BILL BARES and BILLY CARDINE Appearing Mon July 7th 2014 7:30pm


TICKETS         $12 ($6 Students)



Since opening its doors five years ago the White Horse Black Mountain has given jazz a prominent place in its eclectic music offerings. Our newest offering is a monthly series called "Take Two" featuring Bill Bares on piano and a variety of the region's top jazz musicians sharing the stage with Bill in duet format.  This month we present Dr Bill Bares on piano and Billy Cardine on Dobro and other instruments


ABOUT BILLY CARDINE

Billy Cardine is an innovative, genre-blurring slide guitarist, multi-instrumentalist, touring artist, and educator. He has performed at Carnegie Hall, The Kennedy Center, the Ryman Auditorium and major festivals, such as Bonnaroo, Merlefest and Rockygrass. 

He is an internationally featured artist touring in India, Japan, Europe and Canada as well. Billy's dobro playing was recently featured on a Jerry Douglas' production, Southern Filibuster, honoring one of the forefathers of the Dobro. Billy's unique stylings and expertise attracted innovative analog music mogul, Moog Music.

During 2010, he helped Moog design their first electric slide guitar, which he then debuted at MoogFest the following year. Billy’s distinct voice on all things slide has lead him to collaborations with Led Zeppelin's own, John Paul Jones and world renowned, Edgar Meyer in his Porous Borders of Music. Billy's productions have won national and international awards and recognition including Indie Acoustic Music Project’s Roots Album of the Year, Chicago Tribune’s Best Bluegrass records of the year and an Apple iPod Playlist Hot Pick. His memorable compositions and exquisite playing have been featured on The History Channel's "Our Generation", BBC World's "Destination Music", and PBS' "RoadTrip Nation". 




ABOUT BILL BARES

Dr. William Bares holds a Bachelor of Arts degree from Amherst College, a Masters degree in Jazz Performance from the University of Miami, and a Ph.D. in ethnomusicology from Harvard University, where he studied with Ingrid Monson, the Quincy Jones Professor of African American Music. Bares spent ten years performing and researching jazz in Europe, and his book Eternal Triangle: American Jazz in European Postmodern is forthcoming with Oxford University Press. Other research interests include jazz and race, and music and environmental issues. Before coming to UNC Asheville, Bares taught at several Boston-based schools, including Harvard University, Brown University, Suffolk University, the New England Conservatory and Berklee College of Music.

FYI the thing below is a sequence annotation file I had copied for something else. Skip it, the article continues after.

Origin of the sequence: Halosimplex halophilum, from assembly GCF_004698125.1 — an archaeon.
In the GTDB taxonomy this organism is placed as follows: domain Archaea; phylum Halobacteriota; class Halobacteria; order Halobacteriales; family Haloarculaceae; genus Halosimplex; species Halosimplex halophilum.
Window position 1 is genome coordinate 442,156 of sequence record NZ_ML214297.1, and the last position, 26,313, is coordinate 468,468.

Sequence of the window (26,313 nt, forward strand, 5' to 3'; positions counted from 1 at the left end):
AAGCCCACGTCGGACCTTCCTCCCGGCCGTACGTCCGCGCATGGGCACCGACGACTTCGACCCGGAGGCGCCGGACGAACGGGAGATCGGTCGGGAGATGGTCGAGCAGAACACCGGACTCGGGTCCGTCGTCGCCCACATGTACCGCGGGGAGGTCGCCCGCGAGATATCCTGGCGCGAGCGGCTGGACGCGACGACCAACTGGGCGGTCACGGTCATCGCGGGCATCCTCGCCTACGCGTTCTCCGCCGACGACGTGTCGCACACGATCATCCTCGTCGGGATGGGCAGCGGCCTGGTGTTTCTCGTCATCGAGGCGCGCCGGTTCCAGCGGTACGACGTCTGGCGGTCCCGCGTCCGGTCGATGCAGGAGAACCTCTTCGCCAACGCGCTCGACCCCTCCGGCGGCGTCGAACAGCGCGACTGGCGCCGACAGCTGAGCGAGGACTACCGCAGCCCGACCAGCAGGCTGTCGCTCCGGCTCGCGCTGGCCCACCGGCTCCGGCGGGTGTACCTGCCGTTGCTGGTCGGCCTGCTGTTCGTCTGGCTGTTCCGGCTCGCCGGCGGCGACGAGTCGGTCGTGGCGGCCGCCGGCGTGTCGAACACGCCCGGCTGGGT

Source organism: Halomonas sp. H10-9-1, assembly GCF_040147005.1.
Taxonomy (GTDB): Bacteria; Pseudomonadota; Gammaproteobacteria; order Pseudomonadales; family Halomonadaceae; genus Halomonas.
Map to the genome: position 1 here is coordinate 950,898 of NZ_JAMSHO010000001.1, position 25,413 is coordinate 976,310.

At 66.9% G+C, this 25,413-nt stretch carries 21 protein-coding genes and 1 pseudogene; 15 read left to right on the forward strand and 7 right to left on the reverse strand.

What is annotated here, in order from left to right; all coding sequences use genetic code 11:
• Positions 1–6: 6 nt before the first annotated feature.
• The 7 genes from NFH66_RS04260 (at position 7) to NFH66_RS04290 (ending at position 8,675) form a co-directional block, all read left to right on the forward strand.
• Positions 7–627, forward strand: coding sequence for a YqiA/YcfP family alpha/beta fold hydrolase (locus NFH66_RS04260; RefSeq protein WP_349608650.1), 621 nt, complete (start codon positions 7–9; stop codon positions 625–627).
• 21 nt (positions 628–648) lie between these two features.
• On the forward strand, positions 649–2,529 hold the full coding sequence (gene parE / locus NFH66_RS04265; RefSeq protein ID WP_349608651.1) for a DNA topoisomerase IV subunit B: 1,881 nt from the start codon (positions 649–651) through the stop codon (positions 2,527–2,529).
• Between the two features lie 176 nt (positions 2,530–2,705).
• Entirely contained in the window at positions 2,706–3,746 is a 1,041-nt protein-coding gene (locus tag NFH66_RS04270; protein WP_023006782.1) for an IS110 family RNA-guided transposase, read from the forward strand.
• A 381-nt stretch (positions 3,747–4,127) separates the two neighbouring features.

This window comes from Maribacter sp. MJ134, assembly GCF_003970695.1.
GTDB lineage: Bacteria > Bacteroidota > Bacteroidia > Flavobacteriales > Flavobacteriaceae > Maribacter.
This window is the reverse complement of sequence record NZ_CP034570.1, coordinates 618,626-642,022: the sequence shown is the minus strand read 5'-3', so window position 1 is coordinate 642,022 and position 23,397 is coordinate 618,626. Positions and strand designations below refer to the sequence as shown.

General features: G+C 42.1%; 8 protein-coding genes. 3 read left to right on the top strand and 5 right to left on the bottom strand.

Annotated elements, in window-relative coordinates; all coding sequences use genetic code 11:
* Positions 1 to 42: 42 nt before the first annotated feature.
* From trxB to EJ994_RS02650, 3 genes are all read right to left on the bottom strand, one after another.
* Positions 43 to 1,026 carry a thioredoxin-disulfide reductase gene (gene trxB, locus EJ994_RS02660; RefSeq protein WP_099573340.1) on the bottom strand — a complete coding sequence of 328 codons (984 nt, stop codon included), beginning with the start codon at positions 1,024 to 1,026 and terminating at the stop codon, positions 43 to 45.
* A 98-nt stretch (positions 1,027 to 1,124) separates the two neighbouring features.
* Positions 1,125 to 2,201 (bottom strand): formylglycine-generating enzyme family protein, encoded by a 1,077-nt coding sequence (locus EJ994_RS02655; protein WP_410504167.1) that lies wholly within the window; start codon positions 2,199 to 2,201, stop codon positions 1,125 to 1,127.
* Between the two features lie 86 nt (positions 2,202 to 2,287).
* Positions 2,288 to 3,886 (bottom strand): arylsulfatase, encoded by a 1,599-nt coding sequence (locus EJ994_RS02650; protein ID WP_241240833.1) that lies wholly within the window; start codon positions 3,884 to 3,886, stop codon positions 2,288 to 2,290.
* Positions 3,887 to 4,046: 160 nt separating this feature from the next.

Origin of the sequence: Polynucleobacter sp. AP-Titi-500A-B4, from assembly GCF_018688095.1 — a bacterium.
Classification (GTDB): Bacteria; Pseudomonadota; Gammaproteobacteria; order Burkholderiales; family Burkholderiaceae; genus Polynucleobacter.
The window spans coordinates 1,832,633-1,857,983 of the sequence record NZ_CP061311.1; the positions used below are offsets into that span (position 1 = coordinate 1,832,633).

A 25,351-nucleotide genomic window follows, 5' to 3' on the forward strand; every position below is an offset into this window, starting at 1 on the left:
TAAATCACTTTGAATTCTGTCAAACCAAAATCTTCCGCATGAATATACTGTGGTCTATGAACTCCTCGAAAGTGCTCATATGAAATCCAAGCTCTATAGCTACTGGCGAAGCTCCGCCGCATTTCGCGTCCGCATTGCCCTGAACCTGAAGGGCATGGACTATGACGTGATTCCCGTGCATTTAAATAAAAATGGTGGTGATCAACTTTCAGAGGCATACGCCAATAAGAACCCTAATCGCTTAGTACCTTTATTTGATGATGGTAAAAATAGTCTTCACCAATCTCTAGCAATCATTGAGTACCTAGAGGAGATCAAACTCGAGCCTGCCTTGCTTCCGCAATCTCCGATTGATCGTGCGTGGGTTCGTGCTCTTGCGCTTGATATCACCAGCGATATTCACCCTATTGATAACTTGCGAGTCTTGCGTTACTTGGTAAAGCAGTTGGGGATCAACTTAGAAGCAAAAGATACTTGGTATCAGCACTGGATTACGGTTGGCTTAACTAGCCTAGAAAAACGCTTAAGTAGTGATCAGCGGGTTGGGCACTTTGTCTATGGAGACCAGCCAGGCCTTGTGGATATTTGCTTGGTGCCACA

After years of additional study and gigging in major jazz centers, Bares and family landed in Asheville, where he and his wife both teach at UNCA. In addition to his teaching, Bares keeps up a busy and varied performance schedule with jazz ensembles of myriad configurations and styles.

ARTIST WEBSITE




ABOUT THE CONCERT SERIES

The "Take Two" Concert Series at White Horse focuses on duets featuring pianist Bill Bares and a rotating cast of the FIRST CLASS regional musicians on their respective instruments. Concerts in the series will take place on the first Monday of each month at 7:30pm. You'll hear a wide variety of unique and amazing music so be sure to mark your calendars for these upcoming concerts in the series.
  • Mar 3 Bill Bares (piano / Jason DeCristofaro (vibraphone)
  • Apr 7 Bill Bares (piano / Rockell Scott (vocals)
  • May 5 Bill Bares (piano / Michael Jefry Stevens (piano)  ** Postponed **
  • Jun 2 Bill Bares (piano / Jonathan Scales (steel drums)
  • July 7 Bill Bares (piano / Billy Cardine (dobro)
  • Aug 4 Bill Bares (pianos / Andy Page (bass)
  • Sept 1 Bill Bares (piano / tba
  • Oct 6 Bill Bares (piano / tba
  • Nov 3 Bill Bares (piano / Lyndsay Pruett (violin)
  • Dec 1 Bill Bares (pianos / tba

From Dr Bill Bares:
First of all, I love the sound and feel of their piano. Second, I felt that a series that puts WNC's A-list jazz musicians out front, alone, with just piano accompaniment, would spotlight their individual artistry in a valuable way. We plan on recording performances and releasing them as a series patterned after Concord's "Live at Maybeck" piano series.
Last, I thought that holding such a series on a Monday at 7:30 would make it noncompetitive with other jazz offerings in the area. That time slot sends the message: "it's all about the music," which I am confident you will find phenomenal. For the roster I have selected area musicians (one different instrument each month) with substantial fan base, individuality and with whom I have a good rapport. I am looking forward to widening this circle in subsequent years.